First, draw attention to the comment and name it: That’s sexist. And then, depending on the situation, you can spout a fact: When a woman wears a short skirt, she is not asking to be sexually assaulted. Or you can even turn it back to the commentor: What do you mean by that comment? Why would that be funny? Alternatively, you can explicitly point out the difference between the treatment of men and women by saying something like: When a man is promiscuous, society congratulates him. When a woman is promiscuous, society shames her.

Men must do this, too. Not saying anything is the same as silently agreeing. Speaking up, calling out, can be difficult but often the right thing to do is not always the easiest.

  1. Listen to the lived experiences of women and accept them

One of my favourite Canadian authors, Lawrence Hill, received an honourary Doctor of Letters degree from the University of Guelph during which time he addressed the gatherers with some remarkable comments about women and their right to be heard. He touched upon the fact that when women are brave enough to come forward about being sexually assaulted, they are often silenced or vilified. He spoke about how women who bring forward cases of sexual harassment whether in a professional or personal setting are at risk of being further abused by society through social or traditional media.

Hill asserted that the only response to a woman in these situations should be respectful attention and the assurance that she will be kept safe. Had I been in that audience, I would have jumped to my feet clapping when he said, “And they have the right to carry on with their studies, their work and their lives without fear of censure if they speak up about their fundamental human rights.”

This is how a feminist thinks, man or woman. And this is what we need.

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Give The Gift Of Solidarity: 8 Canadian Organizations For Women That Can Use Your Help

Does it feel more difficult each year to come up with gift ideas for your friends and family who, honestly, have what they need? Last night I was going over my list – checking it twice, if you will – trying to dream up items to give people I know don’t want for anything. I was stretching, going beyond ‘need’ and into ‘what could I give them that they wouldn’t otherwise treat themselves to?’ and still feeling stumped. It felt like a strange exercise when I could easily rattle off the very basic human needs that aren’t being met for countless others in my current city and across Canada.

Maybe you’re in the same boat as me: stuck for creative, generous ways to show that you love and appreciate somebody. Maybe you want to honour your loved ones by supporting someone in the community who truly needs it.

To help you (and me) with this, I asked my Facebook friends for suggestions of Canadian organizations that support women and women’s causes. Here are some they came up with.

8 Canadian Organizations That Support Women:

  1. Surrey Women’s Centre

Surrey Women’s Centre is a crisis centre for women and girls escaping domestic violence, sexual assault and other forms of gender-based violence. It is a safe place for women and girls to turn to, 24/7, and is the only centre of its kind in Surrey, B.C. In addition to the crisis line, they offer support in court and weekly accompaniment to a family law clinic, as well as individual and group counselling. As a resource centre, they provide a housing and income clinic, free clothing exchange and a community kitchen.

You can gift these women with continued program support by donating here.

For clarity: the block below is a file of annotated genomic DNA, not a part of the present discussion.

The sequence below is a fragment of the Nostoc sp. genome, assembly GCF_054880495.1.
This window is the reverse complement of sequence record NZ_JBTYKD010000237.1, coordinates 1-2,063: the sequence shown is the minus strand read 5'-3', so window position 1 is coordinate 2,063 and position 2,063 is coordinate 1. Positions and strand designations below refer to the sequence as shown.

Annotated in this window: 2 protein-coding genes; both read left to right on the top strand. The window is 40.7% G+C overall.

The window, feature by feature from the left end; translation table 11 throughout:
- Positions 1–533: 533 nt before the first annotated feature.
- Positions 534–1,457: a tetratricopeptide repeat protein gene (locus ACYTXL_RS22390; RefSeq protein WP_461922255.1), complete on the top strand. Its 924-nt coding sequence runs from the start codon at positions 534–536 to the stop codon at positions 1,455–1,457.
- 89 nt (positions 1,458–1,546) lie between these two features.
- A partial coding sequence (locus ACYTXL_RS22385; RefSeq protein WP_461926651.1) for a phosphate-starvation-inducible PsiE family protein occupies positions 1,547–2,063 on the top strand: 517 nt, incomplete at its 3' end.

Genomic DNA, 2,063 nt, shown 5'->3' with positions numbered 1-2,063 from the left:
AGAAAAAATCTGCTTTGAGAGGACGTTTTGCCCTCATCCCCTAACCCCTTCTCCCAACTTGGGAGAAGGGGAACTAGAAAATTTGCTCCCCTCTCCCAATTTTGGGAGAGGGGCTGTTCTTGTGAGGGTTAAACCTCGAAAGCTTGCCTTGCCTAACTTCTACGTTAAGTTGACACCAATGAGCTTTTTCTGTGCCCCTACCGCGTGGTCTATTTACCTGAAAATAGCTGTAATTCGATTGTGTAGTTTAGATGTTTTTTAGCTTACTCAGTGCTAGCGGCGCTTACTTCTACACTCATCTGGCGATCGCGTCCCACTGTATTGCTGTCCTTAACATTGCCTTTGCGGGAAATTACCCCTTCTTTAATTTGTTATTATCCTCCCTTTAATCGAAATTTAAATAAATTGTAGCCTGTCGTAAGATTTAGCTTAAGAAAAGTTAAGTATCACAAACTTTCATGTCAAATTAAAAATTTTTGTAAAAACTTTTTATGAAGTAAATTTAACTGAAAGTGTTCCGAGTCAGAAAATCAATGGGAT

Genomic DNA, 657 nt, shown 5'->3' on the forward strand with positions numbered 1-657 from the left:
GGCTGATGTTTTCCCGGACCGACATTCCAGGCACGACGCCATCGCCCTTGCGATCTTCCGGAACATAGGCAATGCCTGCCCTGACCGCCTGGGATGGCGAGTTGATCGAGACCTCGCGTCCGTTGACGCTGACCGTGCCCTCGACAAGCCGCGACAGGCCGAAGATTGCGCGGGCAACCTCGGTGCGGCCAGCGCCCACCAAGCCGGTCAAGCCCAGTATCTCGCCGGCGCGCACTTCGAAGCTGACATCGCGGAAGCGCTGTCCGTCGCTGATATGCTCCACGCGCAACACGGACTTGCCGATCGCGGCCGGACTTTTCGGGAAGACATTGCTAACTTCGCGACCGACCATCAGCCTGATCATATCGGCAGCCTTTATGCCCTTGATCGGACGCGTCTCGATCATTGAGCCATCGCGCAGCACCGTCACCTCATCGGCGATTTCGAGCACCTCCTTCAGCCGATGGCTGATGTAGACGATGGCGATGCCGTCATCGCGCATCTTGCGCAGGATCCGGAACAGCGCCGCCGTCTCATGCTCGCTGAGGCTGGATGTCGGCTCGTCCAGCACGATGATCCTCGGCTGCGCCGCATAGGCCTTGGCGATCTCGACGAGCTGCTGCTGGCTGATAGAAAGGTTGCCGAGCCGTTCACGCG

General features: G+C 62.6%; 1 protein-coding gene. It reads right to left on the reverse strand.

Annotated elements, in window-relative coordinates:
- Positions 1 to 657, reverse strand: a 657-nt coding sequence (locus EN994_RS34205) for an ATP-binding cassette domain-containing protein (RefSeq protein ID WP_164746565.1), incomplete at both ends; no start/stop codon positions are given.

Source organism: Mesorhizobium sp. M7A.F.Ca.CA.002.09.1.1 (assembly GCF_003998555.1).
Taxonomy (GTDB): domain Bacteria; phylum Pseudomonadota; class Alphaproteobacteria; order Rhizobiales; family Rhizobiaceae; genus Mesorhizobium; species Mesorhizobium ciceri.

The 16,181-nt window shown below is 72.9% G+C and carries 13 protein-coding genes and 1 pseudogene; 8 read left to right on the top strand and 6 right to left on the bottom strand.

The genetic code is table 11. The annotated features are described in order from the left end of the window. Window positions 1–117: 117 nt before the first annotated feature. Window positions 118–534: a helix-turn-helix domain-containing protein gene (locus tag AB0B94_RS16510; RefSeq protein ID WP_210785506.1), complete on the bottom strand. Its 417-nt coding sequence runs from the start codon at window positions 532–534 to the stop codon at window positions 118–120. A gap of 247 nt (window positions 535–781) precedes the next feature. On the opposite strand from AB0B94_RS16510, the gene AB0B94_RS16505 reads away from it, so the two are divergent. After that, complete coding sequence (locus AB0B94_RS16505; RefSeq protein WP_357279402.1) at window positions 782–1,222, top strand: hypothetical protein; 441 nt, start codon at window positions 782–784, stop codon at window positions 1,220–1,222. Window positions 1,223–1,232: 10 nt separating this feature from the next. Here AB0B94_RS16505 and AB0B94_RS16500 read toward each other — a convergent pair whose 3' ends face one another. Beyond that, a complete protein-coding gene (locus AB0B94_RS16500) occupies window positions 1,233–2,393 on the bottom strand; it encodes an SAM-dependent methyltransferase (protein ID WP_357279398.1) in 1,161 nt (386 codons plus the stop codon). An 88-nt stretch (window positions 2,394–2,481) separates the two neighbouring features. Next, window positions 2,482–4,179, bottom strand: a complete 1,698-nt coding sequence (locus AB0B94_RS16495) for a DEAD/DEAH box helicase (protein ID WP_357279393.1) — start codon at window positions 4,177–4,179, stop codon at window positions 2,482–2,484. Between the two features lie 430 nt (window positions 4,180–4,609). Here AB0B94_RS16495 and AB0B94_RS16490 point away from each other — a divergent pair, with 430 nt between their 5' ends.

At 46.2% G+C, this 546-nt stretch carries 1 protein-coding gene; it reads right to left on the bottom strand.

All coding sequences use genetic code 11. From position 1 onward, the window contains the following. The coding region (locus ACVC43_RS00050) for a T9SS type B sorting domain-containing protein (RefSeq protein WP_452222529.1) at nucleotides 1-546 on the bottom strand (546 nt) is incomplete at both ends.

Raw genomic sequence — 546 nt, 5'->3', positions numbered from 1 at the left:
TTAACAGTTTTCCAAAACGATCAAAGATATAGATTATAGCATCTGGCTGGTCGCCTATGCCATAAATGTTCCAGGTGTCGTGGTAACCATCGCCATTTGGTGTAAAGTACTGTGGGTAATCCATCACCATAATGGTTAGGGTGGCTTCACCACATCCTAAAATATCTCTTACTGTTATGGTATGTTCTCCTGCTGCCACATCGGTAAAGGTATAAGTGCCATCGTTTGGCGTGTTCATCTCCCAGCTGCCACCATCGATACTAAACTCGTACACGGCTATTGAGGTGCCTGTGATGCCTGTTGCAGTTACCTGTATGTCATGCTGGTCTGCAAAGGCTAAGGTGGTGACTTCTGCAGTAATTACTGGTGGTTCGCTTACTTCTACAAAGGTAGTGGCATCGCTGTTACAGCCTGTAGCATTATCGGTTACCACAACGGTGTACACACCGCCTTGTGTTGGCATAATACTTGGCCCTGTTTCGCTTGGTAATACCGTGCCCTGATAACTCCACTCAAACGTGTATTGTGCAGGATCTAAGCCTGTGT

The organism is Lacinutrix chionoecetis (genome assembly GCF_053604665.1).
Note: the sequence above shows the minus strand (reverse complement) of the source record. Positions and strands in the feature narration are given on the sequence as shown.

I also encourage you to read their stories – because our stories connect us to each other.

2. Pacific Post Partum Support Society

Approximately 1 out of 6 women, and 1 out of 10 men, experiences postpartum depression and anxiety after welcoming a baby into the family whether by birth or adoption. Pacific Post Partum Support Society has been around since 1971 helping mothers and their families who are experiencing the symptoms of post partum distress. And their treatment model? Mothers helping mothers. There are a variety of free or low-cost programs available that are individual and specific to each mom’s needs. Today their support reaches 3500 women and their families each year.

There are several ways to help – from cash donations to volunteering on the fundraising committee or becoming a member of the society. A creative idea might be to forego a gift exchange between you and your best friend, and instead commit to volunteering together. A joint project could be a more meaningful way to connect throughout the year.

3. Canadian Women’s Foundation

Canadian Women’s Foundation is a comprehensive organization whose mission is to invest in the strength of women and the dreams of girls. They raise money to end violence against women, remove them from situations of poverty, and build resilient girls. Their approach is to assist women and girls with the greatest need with a priority being First Nations, Metis and Inuit women and girls. Every year over 30,000 women and girls benefit directly from their programs which is just one of the reasons they list to consider supporting one of the top ten women’s foundations in the world.

One of the founding mothers of Canadian Women’s Foundation, Rosemary Brown, the first black woman elected to provincial office in Canada said, “Until all of us have made it, none of us have made it.” If you agree, please consider giving in one of these ways.

4. Mom2Mom

Mom2Mom is a community-based organization to improve developmental outcomes of children living in Vancouver’s inner city. It really is a support group for women to help them parent in the best way possible, with resources, compassion and women-centred mentorship and support. They understand that when families are stressed due to basic needs not being met, children are at risk of not thriving. Vancouver is a wealthy city but Mom2Mom knows that there are many women, children and families who fall through the social cracks.

There are many ways to support Mom2Mom including some fulfilling volunteer opportunities and through monetary donations. Learn about the ways to give here.

5. 1UP Victoria’s Single Parent Resource Centre